Showing posts with label Sarah Webber. Show all posts
Showing posts with label Sarah Webber. Show all posts

Saturday, October 10, 2015

Divine Bovines are Udderly Wonderful at Wilde Meyer!

By Judy Feldman | www.wildemeyer.com

Growing Pains  24″ x 48″
Sarah Webber
Wilde Meyer artists tend to like animals. It’s not at all unusual to see images of dogs, horses and even chimpanzees when you walk into any of their galleries. But, this month, some other animals will be prominently displayed in Scottsdale at the first “Divine Bovine” show.

Here, you’ll see all sorts of bovine art: cows, buffalo, bison and yaks. At least 25 artists are participating in this themed show. Some of the artists, like Bill Colt and Sarah Webber, have favored painting bovines for quite a while.

Onlookers  18″ x 24″
Bill Colt
Lily Fair  24″ x 20″
Bill Colt

How Now Brown Cow  30″ x 30″
Judy Feldman
For some, like me, it’s a first time we’ve painted a bovine. I don’t know why I never thought of it before, because I do think cows are beautiful, especially their expressive, heavily lashed eyes. I thoroughly enjoyed painting “How Now Brown Cow,” and I really did feel a bond with this lovely creature!

Small in a Fuzi Dream 18″ x 18″
Linda Carter Holman
Linda Carter Holman has a personal relationship with the subject of her painting, entitled “Small in a Fuzi Dream.” The yak belongs to her! Linda has incorporated images that recur in her other paintings, such as the goldfish and the charming female figure, along with her typical color palette.

As a matter of fact, you can probably identify the artists of many paintings. Although the subject may be new, our styles still come through! Sherri Belassen’s “Retro Vache” definitely reflects her technique and choice of hues. Connie Townsend’s “Red” has the same crazy expression you see in many of her driving dogs. And, of course, Trevor Mikula has come up with a witty way of showing his cows in “Heads or Tails!”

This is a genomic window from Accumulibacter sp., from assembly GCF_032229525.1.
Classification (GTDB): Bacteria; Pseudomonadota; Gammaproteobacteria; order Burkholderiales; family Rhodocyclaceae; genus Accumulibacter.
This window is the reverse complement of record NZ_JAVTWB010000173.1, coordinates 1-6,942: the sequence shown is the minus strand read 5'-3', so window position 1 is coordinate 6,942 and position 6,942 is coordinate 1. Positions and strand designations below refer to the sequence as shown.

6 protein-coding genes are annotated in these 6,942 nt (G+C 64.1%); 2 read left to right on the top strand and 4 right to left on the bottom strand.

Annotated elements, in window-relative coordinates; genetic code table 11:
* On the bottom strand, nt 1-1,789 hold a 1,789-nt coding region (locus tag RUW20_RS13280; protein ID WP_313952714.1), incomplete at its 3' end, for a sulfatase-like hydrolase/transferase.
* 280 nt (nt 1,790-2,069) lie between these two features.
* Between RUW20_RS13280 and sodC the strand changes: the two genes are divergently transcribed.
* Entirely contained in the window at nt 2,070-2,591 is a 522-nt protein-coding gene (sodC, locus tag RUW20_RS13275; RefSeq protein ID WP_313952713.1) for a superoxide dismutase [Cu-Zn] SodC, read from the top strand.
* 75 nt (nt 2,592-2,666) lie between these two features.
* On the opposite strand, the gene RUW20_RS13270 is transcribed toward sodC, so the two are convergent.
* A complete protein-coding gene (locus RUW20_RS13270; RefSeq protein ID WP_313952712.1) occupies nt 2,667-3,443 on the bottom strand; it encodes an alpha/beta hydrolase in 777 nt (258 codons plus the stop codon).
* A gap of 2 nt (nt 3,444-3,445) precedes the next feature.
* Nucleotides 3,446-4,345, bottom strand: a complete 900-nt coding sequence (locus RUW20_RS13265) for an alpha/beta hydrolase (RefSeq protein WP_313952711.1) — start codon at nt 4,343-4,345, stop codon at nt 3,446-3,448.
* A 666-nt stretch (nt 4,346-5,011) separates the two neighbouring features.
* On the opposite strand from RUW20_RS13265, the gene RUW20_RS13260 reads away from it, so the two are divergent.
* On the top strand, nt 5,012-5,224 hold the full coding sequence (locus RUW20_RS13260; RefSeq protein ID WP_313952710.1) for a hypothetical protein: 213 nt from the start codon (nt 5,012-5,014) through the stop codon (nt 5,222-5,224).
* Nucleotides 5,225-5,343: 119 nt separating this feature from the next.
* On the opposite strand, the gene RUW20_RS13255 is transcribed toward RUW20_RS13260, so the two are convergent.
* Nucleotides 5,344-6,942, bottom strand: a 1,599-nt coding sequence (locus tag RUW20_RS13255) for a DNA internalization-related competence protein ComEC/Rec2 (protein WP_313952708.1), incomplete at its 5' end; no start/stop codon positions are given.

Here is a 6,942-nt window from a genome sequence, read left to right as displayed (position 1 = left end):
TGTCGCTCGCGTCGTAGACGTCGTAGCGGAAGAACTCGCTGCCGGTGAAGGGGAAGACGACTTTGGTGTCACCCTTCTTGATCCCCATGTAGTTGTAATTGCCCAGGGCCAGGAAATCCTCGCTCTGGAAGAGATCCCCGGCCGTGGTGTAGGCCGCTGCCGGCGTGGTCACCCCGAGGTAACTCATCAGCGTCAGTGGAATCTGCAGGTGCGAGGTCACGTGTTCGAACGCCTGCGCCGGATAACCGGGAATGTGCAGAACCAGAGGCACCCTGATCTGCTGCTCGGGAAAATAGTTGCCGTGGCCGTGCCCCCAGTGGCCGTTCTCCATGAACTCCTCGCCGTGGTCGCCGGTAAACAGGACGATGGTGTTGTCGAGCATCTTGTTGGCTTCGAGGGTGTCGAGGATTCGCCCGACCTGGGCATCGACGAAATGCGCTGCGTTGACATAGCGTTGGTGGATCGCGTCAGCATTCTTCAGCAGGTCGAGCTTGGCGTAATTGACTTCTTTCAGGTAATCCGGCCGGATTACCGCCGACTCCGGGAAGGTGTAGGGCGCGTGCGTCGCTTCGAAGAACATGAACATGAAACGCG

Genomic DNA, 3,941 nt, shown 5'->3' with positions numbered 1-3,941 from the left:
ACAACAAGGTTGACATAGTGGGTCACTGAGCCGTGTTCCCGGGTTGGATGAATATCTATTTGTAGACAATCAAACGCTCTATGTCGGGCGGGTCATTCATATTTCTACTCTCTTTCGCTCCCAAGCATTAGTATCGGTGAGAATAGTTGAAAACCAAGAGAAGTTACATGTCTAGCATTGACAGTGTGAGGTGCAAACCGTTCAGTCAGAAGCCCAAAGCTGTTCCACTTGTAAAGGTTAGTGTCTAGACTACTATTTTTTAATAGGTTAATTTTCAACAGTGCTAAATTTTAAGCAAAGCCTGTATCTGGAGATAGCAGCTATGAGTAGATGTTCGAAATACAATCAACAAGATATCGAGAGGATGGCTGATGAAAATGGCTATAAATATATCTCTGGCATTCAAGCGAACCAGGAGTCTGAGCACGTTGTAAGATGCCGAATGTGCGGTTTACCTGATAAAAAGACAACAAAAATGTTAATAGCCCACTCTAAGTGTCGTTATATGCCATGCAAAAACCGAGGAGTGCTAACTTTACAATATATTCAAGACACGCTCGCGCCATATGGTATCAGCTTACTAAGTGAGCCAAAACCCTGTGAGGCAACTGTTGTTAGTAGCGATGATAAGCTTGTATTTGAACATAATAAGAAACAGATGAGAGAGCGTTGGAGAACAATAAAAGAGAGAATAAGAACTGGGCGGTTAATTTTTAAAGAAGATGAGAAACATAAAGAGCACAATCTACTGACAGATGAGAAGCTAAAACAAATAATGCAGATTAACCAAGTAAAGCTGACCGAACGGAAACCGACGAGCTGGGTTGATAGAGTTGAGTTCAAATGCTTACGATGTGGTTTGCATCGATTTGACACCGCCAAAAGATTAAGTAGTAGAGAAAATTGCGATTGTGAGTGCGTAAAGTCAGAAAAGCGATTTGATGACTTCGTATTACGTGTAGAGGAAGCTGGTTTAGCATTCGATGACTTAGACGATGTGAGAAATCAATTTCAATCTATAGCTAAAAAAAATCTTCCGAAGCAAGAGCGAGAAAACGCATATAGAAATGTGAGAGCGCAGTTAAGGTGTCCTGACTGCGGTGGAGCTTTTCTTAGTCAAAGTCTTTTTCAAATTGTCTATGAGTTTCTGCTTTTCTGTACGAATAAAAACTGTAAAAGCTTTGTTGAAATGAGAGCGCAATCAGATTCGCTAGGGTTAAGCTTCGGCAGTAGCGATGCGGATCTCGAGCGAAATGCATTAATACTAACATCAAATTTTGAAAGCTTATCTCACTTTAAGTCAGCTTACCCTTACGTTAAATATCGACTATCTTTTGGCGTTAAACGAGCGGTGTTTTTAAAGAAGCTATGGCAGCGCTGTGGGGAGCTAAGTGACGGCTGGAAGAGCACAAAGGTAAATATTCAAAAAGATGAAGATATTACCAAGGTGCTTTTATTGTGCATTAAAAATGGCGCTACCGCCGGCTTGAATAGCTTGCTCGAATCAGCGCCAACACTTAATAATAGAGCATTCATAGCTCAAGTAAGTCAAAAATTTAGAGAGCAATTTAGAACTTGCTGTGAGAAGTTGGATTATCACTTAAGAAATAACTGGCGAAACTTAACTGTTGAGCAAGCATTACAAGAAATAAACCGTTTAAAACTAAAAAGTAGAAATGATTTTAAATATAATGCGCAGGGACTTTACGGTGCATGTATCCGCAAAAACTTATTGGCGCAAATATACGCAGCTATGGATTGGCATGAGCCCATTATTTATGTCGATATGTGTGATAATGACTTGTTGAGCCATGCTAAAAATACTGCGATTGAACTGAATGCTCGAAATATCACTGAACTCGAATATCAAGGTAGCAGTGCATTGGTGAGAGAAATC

Retro Vache 60″ x 72″
Sherri Belassen

Red 24″ x 30″
Connie Townsend
Heads or Tails 24″ x 24″
Trevor Mikula

Yak Yak Yak  30″ x 17″ x 16″
Barbara Duzan
Buffalo Past
Adriana Walker
The show is not only about paintings. Adriana Walker has Necklace and earring sets (show Buffalo Past). Kathryn Blackmun has created a turquoise bison ornament and a bison plate, and there are sculptures by Carol Ruff Franza (Prairie Thunder”), Kari Rives (“Sky Cow”) and “Yak Yak Yak” by Barbara Duzan.


So, stop by during October and see this fun show. You never know, you might fall in love with a cow, a buffalo or even a yak!

You can see more art from Divine Bovine at Wilde Meyer.

Saturday, May 25, 2013

Zooming In

By Judy Feldman | www.wildemeyer.com

There are many different ways of catching the viewer’s eye. In painting, obviously, subject matter, color choices and brushstroke all work to render a work more or less interesting. But composition is just as, or even more important to a painting’s success.

Watching Over You 19" x 30" watercolor on paper
by Patricia Hunter
Some artists use a close-up technique in their compositions. Instead of trying to get a lot of information in their painting, they zoom in to an area of interest. You can appreciate this technique in Patricia Hunter’s work, especially her images of exotic animals. When she started painting these animals a while ago, she decided that she didn’t want to do typical animal portraits; she wanted to show something real in an abstract way.

“By painting close-ups of the animals, I can achieve a different kind of composition, and focus on design and texture,” she said. “This technique also enables me to include considerable details in the work, such as the animals’ hair and whiskers.” By the way, Patricia is a watercolor painter, which makes her technique even more amazing to me!